First elevated feeding station for campus cats installed at Castellaw

Shadow the cat receives a prototype of the elevated feeding station that is planned to be installed in other areas of campus. Camryn Duffy | Photographer

By Matt Kyle | Staff Writer

Shadow, the cat who has lived behind Castellaw Communications Center for over 10 years, recently got a new covered, elevated feeding station.

Dr. Doriann Beverly, senior coordinator of community service, said the station is a prototype of the stations the informal group of cat caretakers plans to install around campus. Beverly said having a covered, elevated feeding station would prevent other animals from accessing the cats’ food, keep the food dry during weather events, easily identify the cat colonies and keep the area where the cats live clean.

“One of our main goals in working with the cats has always been to improve and increase the health and safety of everybody on this campus,” Beverly said. “We don’t want to attract skunks or raccoons or anything else that might be attracted to cat food. Giving the caretakers a feeding station where they have a specific place to put the food, it’s easily identifiable. If someone were to fill in for me, they could find the feeding station and put the food exactly where it needs to be.”

Beverly said the station was built by Aramark, and a second one was also built for the cat colony at Cashion Academic Center, which has yet to be installed.

Beverly said the plan is to install these stations at every colony around campus, but the current issue is actually getting them built. Since the group of caretakers is an unofficial one, Beverly said the funds for the stations must be raised through donations.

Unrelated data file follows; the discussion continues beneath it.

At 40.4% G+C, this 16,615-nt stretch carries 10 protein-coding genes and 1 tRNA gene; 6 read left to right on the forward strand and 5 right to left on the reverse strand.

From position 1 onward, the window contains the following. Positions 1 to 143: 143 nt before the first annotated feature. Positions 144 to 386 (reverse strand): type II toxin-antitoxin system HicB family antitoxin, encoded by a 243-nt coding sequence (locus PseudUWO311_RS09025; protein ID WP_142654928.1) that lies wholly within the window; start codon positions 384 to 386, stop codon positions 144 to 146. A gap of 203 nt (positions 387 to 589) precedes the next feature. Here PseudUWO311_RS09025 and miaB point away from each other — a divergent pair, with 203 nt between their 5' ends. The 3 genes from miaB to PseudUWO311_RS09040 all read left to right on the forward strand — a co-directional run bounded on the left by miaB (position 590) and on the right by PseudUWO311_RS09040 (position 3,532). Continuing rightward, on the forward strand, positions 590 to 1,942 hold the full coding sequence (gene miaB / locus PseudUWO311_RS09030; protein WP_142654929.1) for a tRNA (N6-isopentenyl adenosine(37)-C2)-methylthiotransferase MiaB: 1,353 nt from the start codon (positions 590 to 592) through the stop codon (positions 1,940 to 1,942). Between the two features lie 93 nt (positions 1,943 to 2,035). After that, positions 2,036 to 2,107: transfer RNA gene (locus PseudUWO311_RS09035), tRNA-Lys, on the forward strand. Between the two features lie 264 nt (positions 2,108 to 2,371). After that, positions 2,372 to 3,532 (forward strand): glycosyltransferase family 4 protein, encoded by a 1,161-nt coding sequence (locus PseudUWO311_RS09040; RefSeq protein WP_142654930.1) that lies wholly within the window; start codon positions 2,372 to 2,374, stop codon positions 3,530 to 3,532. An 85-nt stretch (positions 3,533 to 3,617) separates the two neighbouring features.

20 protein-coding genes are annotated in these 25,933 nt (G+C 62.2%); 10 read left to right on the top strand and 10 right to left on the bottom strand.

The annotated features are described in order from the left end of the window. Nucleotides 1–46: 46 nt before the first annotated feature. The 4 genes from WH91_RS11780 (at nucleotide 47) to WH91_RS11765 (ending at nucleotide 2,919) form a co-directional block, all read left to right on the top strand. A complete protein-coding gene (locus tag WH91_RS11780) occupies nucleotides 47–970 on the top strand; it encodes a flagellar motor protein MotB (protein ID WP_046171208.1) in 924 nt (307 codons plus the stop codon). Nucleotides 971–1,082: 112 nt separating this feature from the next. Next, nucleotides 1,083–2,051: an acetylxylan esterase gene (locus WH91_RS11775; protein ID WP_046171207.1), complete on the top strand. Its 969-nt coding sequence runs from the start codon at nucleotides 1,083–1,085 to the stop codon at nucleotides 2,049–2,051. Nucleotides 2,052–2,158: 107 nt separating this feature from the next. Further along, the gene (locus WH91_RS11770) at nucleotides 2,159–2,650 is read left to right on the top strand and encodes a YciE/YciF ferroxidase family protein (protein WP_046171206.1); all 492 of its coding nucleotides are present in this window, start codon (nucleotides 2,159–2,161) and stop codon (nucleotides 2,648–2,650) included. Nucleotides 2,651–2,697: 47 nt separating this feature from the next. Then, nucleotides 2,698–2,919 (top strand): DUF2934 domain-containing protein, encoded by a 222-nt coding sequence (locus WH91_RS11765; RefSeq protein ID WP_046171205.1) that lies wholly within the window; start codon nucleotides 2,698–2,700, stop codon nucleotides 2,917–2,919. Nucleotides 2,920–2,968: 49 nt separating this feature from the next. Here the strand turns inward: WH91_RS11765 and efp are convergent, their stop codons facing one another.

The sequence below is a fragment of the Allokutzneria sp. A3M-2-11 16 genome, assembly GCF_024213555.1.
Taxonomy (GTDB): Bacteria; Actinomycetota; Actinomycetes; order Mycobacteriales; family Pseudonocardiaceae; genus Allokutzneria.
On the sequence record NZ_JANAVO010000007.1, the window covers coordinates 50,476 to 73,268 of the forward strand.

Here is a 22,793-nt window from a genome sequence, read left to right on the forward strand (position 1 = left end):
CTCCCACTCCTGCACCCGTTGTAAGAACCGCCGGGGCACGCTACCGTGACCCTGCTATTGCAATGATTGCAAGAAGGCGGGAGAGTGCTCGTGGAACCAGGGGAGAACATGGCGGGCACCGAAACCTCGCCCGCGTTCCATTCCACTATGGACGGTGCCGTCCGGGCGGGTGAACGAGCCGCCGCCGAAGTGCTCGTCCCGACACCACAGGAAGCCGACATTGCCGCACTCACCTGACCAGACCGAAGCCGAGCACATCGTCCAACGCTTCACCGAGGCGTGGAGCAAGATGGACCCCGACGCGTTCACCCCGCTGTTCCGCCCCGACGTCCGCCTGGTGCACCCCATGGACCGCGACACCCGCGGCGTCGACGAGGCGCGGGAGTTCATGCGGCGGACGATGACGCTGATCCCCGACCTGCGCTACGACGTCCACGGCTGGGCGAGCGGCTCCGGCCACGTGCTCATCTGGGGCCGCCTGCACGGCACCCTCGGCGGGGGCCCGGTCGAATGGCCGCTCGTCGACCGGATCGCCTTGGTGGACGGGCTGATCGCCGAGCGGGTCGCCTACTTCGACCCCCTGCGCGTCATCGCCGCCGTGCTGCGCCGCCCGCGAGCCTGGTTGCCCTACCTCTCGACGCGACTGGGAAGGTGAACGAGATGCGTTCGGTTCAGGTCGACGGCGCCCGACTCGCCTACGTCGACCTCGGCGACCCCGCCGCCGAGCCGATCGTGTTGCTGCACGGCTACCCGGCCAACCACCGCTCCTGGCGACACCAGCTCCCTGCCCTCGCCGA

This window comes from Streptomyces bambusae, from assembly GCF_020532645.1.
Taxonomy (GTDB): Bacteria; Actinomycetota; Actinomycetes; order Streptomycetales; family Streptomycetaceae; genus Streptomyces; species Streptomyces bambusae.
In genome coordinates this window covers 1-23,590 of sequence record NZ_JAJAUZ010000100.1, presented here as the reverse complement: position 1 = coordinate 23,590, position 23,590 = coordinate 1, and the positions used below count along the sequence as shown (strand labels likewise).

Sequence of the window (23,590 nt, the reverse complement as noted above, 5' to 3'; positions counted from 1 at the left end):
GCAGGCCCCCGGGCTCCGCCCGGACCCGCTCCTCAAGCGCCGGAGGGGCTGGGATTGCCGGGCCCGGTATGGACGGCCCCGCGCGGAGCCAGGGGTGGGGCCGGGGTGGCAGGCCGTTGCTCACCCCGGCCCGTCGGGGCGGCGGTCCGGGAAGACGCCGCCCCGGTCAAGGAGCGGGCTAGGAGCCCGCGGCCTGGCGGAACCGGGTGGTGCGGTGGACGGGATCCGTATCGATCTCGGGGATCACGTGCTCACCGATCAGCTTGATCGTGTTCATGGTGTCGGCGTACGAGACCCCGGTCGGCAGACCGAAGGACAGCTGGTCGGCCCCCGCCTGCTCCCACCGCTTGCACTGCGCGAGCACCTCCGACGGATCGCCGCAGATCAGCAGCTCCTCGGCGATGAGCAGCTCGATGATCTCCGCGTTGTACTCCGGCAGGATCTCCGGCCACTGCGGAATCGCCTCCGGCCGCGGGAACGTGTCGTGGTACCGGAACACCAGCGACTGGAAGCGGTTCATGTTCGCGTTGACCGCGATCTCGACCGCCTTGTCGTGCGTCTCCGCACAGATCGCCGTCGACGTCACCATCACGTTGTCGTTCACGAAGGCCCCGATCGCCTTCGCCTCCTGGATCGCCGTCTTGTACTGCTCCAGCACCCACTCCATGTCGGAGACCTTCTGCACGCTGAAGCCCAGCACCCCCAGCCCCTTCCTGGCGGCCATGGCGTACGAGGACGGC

Beverly also said she was looking to possibly make the building of the stations a service project at Baylor or for an interested student group so that there would be more people who could actually help build the stations.

Another possible option would be the creation of an official student group to care for the cats — something the cat caretakers have been hoping to do for a while.

Dr. Tim Campbell, a lecturer in the department of anthropology who feeds the cats at Cashion and North Russell Hall, said several students have expressed interest in forming an official student group. By having an official group, Campbell said it would give the cats better care by establishing regular feeding schedules, and if one of the caretakers cannot feed the cats, someone would be available in their place.

“If I’m gone for a couple of days, who’s going to feed them?” Campbell said. “If there’s a good mass of people, when someone gets sick or leaves, there’s a backup. It would take the burden and stress off of people like me.”

Fort Myers, Fla., freshman Ashley Walters said she currently helps feed the cats whenever Campbell isn’t able to. She said she is trying to spearhead the creation of a student group because she believes it is important to take care of the cats on campus.

“I’ve always been a cat lover,” Walters said. “Having cats on campus is a stress relief. Knowing that the cats are happy and they’re having a good life helps me have a better experience at Baylor.”

Campbell said any students who are interested in joining the potential student group can contact him at